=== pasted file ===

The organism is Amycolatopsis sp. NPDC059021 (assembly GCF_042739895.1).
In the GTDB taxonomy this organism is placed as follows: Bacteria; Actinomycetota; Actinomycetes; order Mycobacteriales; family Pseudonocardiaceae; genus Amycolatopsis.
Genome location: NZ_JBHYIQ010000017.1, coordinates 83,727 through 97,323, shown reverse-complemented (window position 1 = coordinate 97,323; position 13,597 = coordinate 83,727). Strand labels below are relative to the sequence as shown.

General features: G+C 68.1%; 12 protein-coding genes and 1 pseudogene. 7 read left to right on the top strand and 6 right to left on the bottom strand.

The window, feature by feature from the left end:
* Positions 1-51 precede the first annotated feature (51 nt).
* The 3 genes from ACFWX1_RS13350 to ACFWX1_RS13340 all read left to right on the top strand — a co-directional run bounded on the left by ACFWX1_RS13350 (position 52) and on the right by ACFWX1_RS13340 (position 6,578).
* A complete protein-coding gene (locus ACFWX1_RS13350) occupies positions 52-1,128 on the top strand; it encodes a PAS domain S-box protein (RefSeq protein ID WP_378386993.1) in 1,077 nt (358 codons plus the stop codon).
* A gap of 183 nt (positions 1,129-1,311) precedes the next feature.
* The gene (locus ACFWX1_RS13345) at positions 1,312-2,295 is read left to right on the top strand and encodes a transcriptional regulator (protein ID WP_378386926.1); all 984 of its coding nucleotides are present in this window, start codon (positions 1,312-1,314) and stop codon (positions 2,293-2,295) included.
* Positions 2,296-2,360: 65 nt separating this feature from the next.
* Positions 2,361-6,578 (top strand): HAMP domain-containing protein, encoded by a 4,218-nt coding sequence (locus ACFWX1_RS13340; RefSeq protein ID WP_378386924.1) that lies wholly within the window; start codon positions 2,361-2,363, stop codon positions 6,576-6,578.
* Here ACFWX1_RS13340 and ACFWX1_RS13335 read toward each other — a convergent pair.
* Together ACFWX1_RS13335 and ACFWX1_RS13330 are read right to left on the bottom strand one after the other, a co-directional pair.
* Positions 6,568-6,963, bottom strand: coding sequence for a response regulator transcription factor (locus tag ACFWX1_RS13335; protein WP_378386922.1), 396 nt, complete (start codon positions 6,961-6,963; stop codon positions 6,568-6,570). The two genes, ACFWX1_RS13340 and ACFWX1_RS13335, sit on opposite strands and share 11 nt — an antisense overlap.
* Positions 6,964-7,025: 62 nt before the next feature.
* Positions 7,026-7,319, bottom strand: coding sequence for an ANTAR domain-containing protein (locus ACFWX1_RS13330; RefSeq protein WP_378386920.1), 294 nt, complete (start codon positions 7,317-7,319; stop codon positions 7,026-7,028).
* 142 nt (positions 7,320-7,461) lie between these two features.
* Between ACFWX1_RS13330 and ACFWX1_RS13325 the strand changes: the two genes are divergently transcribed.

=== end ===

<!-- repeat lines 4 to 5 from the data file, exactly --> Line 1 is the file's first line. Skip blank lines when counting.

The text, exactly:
General features: G+C 68.1%; 12 protein-coding genes and 1 pseudogene. 7 read left to right on the top strand and 6 right to left on the bottom strand.

The window, feature by feature from the left end: